A hospital bed won’t keep these local high school grads from their diplomas
By Jennifer Vogelsong
Kyle Vosburg didn’t expect he would spend the last three weeks of high school at Penn State Children’s Hospital. But the 18-year-old Mercersburg resident was diagnosed with leukemia in February and came down with a nasty cold after his third round of chemotherapy. Friends and family had hoped Kyle would be well enough to go home in time for this weekend’s graduation ceremonies on the football field at James Buchanan High School.
Instead, staff at Penn State Health helped bring graduation to him.
At noon Friday (June 2), the familiar bars of “Pomp and Circumstance” played from a cell phone as a procession walked through the door of his hospital room. Kyle sat in his green cap and gown, smiled, and accepted his diploma from his high school social worker.
Then came toasts and cake, the balloons and gifts – all the trappings of graduation, pulled together in record time by members of the Department of Patient and Guest Experience and their connections across campus.
“Patients are individuals, not just cases to move along,” said Peggy Creany, administrative director of Patient and Guest Experience. “This is something personal we can do to help while they are here.”
Members of his graduating class sent a signed poster congratulating Kyle and planned to wear orange ribbons on their gowns during graduation ceremonies to show support for him in his battle against leukemia.
Instead of their presence, Kyle was surrounded by his in-hospital teacher, chaplain, social worker, and Ann Mahalik, who made sure he got out of his room to visit the Ronald McDonald House family cart every day. His parents and three siblings watched with smiles.
Kyle’s mom Dawn said she was impressed by the production. “This is awesome,” she said. “I’m overwhelmed because I didn’t expect all this.”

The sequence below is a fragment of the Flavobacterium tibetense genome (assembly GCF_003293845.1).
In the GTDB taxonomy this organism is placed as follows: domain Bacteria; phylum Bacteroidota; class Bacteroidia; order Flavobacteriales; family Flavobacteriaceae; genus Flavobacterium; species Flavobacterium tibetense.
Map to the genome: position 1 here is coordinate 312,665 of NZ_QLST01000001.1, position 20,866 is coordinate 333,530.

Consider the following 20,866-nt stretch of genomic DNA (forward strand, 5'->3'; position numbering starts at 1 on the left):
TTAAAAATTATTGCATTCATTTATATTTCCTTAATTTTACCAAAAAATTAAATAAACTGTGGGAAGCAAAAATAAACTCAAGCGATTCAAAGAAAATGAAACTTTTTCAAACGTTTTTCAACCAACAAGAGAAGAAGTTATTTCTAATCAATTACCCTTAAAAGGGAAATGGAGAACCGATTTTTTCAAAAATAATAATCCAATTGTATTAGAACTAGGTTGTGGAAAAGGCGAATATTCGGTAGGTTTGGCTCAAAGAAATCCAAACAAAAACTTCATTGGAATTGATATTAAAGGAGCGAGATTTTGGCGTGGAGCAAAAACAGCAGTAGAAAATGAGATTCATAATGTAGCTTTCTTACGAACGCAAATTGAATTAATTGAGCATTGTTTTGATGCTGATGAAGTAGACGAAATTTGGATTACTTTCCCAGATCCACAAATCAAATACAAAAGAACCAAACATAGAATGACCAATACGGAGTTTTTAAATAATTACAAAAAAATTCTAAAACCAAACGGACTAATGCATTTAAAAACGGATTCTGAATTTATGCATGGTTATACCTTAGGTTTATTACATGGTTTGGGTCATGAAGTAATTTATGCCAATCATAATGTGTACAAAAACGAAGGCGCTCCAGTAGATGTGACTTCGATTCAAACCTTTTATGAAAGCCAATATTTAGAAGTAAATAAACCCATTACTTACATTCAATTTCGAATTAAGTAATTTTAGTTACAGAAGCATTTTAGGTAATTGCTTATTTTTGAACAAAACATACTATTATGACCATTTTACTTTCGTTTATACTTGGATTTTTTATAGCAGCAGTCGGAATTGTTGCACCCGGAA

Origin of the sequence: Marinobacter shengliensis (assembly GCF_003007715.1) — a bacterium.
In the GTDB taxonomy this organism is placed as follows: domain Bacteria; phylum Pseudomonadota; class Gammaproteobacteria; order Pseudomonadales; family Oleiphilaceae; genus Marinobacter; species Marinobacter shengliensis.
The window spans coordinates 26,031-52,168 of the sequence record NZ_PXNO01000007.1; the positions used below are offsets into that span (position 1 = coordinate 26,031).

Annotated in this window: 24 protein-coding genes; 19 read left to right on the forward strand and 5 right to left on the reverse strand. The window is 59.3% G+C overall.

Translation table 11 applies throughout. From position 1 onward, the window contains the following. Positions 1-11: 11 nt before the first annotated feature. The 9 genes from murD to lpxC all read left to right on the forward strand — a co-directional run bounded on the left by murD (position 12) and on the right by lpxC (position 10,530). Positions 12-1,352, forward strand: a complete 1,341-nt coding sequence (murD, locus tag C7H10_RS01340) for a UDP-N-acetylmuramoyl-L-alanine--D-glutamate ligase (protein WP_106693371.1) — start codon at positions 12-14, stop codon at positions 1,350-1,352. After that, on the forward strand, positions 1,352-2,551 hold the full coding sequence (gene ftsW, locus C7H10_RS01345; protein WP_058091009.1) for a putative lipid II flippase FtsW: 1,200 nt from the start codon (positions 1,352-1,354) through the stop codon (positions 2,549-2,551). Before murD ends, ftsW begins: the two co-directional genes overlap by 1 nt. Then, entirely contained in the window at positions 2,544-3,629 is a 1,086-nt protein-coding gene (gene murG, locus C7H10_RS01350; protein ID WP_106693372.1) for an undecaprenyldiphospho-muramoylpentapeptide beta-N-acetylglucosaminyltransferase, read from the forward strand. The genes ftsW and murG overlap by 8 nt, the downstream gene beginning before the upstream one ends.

Friday evening, Kyle planned to FaceTime with a family friend, who would walk the stage at graduation in his place.
In a trauma wing nearby, 18-year-old Emily Baker of Newville was also making plans to participate in her high school ceremonies from afar. Baker found herself at Penn State Hershey after an automobile crash on Tuesday.
Friday afternoon, she lay in her bed recovering from surgery and visiting with two friends who had brought her cap and gown to the hospital. One corner of the room was filled with flowers, cards and balloons, while the outside was decorated with crepe paper streamers in Big Spring High School’s maroon and gold colors and congratulatory window paint done by nurse Margaret Murray, a Big Spring alum.
Emily, salutatorian of her class, planned to participate in Friday night’s graduation via an iPad hooked up to a robotic device that her school has used for homebound instruction in the past. “A fellow student suggested to the principal that they do that,” Emily’s father Bob Baker explained. “She can control it and move her view to interact with her friends.” Then she’d celebrate with cupcakes decorated in her school colors, sparkling grape juice and gifs, pulled together by hospital staff.
“Graduation is a huge event in life, and our job is to keep our patients as close to what they would be doing at home as we can,” said Misty Bowman with the Patient and Guest Experience department. “We wanted to make their day special.”
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